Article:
Assistant Professor of Instruction
- (847) 467-7834
- 1800 Sherman Ave., Suite 1-200, #111
Research and Teaching Interests
Environmental Sociology and Environmental Justice, Hazards and Disasters, Development and Sustainability, Gender, Social Inequality, and Social Movements
Elham Hoominfar is an assistant professor in the Global Health Studies Program at Northwestern University. Hoominfar is a critical sociologist whose research focuses on intersections of environment and society and understanding social movements with an interdisciplinary approach.
She received her bachelor's and first master's degrees in sociology from Tehran University, Iran. Her second master's degree is in the Cross-Cultural and International Education program from Bowling Green State University, Ohio. Her Ph.D. is in sociology from Utah State University.
Before she left Iran, she worked on various research and teaching projects in several institutes, including the Natural Disaster Research Institute, where she was a senior researcher, the Urban and Rural Research Institute, and the United Nations Population Fund.
Her doctoral project is a comparative study of Iranian and American environmental movements focused on water transfer projects. Hoominfar has applied theories and narratives of neoliberalism and social movements in this study. This research explains how two environmental movements in the US and Iran have framed water transfer projects as a mechanism for the marketization of water, not a development project. According to both countries' social movements, there are similarities in the commodification and the commercialization of water, but different processes, means, and mechanisms are used. Hoominfar's study highlights these differences by examining the state's role in two different contexts, a capitalist democracy (the US) and a capitalist centralized statist system (Iran). In addition, she shows why environmental movements have emerged and how they work in different political economies and use different or similar strategies and tactics.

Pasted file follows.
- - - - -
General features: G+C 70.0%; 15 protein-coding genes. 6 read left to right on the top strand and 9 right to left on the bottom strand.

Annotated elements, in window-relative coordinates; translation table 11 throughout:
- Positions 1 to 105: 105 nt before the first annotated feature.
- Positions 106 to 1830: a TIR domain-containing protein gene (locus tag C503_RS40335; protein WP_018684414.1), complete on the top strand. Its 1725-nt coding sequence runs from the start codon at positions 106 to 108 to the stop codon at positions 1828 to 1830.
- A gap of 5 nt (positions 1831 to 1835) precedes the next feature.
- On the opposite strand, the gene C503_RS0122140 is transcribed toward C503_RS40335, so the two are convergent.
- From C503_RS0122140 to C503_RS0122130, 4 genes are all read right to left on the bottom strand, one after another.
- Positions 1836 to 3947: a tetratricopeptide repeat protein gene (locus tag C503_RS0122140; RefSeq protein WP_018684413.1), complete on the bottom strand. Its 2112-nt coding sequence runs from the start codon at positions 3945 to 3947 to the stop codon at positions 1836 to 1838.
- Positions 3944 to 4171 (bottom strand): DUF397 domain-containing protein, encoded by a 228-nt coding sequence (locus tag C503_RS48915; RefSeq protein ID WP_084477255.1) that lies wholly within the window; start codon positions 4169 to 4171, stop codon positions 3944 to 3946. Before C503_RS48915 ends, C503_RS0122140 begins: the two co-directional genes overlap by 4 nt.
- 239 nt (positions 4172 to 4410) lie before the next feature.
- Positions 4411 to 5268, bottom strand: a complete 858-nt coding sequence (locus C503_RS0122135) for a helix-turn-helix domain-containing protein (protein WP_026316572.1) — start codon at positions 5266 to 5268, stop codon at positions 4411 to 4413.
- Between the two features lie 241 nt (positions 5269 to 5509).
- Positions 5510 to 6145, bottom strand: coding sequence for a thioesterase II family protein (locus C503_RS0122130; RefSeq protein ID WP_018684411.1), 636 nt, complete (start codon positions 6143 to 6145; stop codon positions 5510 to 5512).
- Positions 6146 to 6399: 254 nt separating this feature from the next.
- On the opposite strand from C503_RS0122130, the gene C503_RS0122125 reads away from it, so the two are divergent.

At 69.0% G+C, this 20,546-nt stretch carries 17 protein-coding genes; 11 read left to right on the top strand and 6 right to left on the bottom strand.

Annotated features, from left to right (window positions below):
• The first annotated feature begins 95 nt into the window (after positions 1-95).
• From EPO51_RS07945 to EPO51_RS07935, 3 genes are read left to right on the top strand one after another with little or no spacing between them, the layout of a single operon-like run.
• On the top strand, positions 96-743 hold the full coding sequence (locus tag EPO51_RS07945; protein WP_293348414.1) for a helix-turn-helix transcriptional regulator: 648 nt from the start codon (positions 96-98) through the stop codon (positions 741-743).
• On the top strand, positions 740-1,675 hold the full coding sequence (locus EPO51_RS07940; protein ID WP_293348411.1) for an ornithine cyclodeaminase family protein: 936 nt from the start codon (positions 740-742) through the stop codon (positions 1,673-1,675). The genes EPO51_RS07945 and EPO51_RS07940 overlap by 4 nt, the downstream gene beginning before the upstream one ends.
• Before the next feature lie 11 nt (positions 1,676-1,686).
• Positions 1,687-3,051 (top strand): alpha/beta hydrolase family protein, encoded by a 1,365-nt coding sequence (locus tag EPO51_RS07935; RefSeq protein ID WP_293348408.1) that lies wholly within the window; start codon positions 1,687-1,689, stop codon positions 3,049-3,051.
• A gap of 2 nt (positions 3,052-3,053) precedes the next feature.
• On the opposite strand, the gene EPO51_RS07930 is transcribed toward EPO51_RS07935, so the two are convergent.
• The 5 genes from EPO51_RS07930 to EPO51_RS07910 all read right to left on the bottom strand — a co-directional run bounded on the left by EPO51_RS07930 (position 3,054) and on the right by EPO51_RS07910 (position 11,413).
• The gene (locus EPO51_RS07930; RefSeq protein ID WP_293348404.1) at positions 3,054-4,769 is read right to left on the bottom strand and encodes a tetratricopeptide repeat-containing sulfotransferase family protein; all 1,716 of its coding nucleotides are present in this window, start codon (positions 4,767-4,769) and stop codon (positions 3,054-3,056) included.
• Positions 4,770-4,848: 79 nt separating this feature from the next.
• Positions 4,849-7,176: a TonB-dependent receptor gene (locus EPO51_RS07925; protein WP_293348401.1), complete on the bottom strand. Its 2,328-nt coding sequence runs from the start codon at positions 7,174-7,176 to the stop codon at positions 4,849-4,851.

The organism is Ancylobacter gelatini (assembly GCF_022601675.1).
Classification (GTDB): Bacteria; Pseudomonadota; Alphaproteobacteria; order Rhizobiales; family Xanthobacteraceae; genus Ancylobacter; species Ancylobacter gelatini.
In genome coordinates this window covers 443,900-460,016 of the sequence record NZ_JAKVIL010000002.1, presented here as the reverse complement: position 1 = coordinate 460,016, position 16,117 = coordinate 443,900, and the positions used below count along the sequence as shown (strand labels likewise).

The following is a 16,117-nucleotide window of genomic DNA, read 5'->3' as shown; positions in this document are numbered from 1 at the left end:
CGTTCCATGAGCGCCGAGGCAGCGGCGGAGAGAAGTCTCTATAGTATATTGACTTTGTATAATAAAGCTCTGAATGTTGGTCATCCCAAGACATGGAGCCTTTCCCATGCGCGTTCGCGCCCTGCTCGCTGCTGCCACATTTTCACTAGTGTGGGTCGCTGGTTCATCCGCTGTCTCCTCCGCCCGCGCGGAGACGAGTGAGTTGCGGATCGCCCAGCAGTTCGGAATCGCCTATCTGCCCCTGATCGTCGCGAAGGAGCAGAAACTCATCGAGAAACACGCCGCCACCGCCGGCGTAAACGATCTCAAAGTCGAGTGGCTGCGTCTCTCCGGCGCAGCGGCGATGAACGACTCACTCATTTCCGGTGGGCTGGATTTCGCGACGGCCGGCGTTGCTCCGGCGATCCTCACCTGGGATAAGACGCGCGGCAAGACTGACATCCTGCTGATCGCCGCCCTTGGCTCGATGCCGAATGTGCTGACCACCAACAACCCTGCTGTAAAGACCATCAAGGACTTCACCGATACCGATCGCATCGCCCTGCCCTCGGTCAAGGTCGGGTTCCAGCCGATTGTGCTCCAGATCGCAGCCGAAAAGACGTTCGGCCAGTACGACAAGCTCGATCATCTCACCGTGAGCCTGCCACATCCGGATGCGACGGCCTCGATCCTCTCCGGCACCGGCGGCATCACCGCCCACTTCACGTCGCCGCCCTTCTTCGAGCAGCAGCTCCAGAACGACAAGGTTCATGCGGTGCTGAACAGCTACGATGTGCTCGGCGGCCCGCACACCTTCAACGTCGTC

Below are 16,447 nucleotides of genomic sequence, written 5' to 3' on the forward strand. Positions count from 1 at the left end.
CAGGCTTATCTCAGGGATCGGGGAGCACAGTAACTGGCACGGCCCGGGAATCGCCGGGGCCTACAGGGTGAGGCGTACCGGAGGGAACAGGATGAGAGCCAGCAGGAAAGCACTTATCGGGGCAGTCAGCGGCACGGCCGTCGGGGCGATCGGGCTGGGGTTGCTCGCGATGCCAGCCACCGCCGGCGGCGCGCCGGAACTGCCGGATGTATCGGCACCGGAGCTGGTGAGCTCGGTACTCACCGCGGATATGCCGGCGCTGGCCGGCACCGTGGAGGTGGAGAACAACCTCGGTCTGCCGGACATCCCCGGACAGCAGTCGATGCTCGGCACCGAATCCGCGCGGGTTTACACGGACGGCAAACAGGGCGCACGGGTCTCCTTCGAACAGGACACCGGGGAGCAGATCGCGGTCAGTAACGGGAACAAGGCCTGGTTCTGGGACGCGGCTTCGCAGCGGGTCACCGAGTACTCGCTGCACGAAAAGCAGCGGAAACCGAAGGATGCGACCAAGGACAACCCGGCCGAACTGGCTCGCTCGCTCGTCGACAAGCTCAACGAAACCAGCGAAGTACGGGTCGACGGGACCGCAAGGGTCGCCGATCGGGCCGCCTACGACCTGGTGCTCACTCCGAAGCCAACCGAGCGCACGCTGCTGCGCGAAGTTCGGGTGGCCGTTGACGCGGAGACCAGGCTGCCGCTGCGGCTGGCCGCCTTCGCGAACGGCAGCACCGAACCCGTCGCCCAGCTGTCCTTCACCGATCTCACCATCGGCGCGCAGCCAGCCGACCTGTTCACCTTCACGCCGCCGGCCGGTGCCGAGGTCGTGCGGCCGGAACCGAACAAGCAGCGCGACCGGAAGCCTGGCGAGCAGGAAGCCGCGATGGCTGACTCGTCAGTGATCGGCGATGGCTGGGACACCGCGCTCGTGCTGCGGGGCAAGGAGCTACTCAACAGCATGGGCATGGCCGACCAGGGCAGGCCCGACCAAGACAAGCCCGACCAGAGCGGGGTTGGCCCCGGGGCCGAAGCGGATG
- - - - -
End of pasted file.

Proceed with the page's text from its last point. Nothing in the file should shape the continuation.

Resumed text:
Hoominfar’s publications in Persian and English explore social inequalities and problems caused by development projects for local communities, the impacts of environmental degradation on society, and the effects of natural disasters on marginalized groups. She also studies gender discrimination, social movements, and ethnic conflicts.
She is currently researching environmental justice, water governance, the commodification of nature, and social resistance, emphasizing political economy in the Global South and North. She is working on another study about gender discrimination and women’s movements in Iran. She is also working on a book in Persian about language and educational justice in Iran.
In addition, Hoominfar has extensive teaching experience in the United States and Iran. She employs a student-centered learning method and a critical view for teaching. She believes that pedagogy is “a critical understanding of reality.”
Global Health Courses Taught
- Environmental Justice
- Hazards, Disasters, and Society
- Qualitative Research Methods in Global Health
Hoominfar, E & Zangeneh, N. 2021. “The Brick Wall to Break: Women and the Labor Market under the Hegemony of the Islamic Republic of Iran (IRI).” International Feminist Journal of Politics, (23) 2, 263-286, DOI:10.1080/14616742.2021.1898286
Hoominfar, E. 2020. “Social Movements in Iran: How well does the dominant narrative work?” Critical Sociology, 1-17. https://doi.org/10.1177%2F0896920520976792
Hoominfar, E & Radel, C. 2020. “Contested Dam Development in Iran: A Case Study of the Exercise of State Power over Local People.” Sustainability, 12, (13) 5476. https://doi.org/10.3390/su12135476
Hoominfar, E. 2019. Socialization of Women. In: Leal Filho W., Azeiteiro U., Azul, A.M., Brandli, L., Özuyar, P., Wall, T. (eds) Gender Equality. Encyclopedia of the UN Sustainable Development Goals. Springer, Cham
Hoominfar, E and Moidfar, S. 2012. Strategies to Increase Rural Participation in Village Affairs. Ghom, Iran; Motahari. (2nd Edition)
Hoominfar, E. 2003. “Change of Gender Socialization,” Women Scientific-Research Journal 3(7), 89-113.